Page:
Just eight years ago, a four-hour trip to Disneyland would barely touch me. I’d go on a few rides, have a bite to eat, come home, take a nap, and be ready for school the next day. These days, even having my friends over at my house to hang out leaves me exhausted for days.
When you hear the word relapse, you probably think of a recovering addict. For me, it means that I have spent the finite amount of energy my body has made. It means that for the next few days, all priorities, such as bathing and brushing my teeth, fly out the window and I must focus on regaining that precious energy. I must stop all activities, including drawing in my notebook or painting my nails and focus on getting complete and utter rest.
What is it like?
It’s a lot like having the worst flu of your life in that your entire body is achy and weak. It’s a struggle to keep my eyes open to watch television. Thinking and keeping up a conversation can be impossible. My digestive system becomes dysfunctional, and it feels like cinder blocks are attached to my limbs. Oh, and there’s the heart palpitations, which can send me to the emergency room if they’re bad enough.
One reason my disease is so misunderstood is that people usually only see me once I’ve saved enough energy to keep going. They don’t see the aftereffects once I’ve spent my energy, because it takes some time for the adrenaline to wear off. I guess you could call it a grace period that can sometimes last up to a day. But as my disease has progressed over the years, I’ve noticed that it takes less time for the relapse to set in.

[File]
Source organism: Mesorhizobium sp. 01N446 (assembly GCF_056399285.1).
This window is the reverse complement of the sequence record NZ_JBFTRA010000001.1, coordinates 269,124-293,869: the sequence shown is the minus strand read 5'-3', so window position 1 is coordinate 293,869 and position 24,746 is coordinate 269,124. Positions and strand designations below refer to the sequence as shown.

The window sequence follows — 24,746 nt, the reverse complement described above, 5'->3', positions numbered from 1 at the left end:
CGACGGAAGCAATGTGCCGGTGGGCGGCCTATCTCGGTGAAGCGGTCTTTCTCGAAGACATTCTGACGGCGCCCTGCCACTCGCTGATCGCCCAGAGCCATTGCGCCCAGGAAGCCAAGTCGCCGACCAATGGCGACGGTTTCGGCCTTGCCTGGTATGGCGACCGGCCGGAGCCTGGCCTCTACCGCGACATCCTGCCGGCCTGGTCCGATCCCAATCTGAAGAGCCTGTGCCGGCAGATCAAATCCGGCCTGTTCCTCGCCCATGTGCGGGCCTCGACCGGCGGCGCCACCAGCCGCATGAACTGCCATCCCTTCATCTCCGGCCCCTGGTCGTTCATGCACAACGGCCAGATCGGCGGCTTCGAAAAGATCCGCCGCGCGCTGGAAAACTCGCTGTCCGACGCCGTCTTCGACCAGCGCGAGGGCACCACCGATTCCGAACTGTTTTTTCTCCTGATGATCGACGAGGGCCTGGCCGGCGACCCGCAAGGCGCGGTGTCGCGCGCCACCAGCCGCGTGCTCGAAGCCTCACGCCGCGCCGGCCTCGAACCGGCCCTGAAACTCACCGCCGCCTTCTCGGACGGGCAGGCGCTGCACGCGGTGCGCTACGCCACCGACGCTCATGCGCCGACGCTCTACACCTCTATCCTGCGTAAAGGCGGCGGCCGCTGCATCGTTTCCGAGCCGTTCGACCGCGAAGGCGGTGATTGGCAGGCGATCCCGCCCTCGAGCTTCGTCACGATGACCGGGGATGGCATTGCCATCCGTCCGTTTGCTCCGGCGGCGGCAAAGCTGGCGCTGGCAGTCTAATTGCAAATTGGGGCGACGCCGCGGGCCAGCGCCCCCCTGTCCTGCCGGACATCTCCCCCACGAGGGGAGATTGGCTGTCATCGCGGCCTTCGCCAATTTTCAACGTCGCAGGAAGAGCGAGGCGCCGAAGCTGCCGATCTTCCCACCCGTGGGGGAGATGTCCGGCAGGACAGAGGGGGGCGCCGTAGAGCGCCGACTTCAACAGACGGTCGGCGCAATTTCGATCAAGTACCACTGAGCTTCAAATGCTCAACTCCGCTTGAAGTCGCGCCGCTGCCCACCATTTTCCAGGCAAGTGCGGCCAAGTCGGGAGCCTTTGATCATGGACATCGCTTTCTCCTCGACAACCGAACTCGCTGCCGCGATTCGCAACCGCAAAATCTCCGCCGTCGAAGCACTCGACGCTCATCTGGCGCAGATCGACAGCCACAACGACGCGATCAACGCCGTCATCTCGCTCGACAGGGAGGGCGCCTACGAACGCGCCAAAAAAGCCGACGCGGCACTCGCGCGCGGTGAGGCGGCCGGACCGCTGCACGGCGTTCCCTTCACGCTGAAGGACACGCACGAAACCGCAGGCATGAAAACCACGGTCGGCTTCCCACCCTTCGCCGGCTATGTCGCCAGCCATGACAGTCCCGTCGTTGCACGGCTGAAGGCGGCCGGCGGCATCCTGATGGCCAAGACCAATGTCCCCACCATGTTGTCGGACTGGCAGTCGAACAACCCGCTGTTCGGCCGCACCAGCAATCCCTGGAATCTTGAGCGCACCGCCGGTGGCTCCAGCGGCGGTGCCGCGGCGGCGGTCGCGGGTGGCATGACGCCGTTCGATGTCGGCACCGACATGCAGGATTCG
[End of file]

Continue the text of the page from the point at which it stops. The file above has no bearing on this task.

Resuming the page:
Is it worth it?
Before I expend my energy, I take a moment to ask myself: “Is it worth it?” One of the worst relapses of my life was after middle school. I had decided that I wanted to participate in every eighth-grade activity possible. I presented my portfolio for the exit exams, attended the graduation ceremony, and performed in the school talent show. I didn’t care about my disease — this was my last chance to be an eighth grader.
Later, as I stared up at the ceiling of my hospital room, I wondered if it had been worth using up all of my precious energy. So, these days I take extra precautions. I’m aware that an outing or event could result in a hospital visit, but I know I still have to live my life, and a few calculated risks are OK if I’m mindful of the potential consequences. The question is: Am I willing to embrace the relapse?
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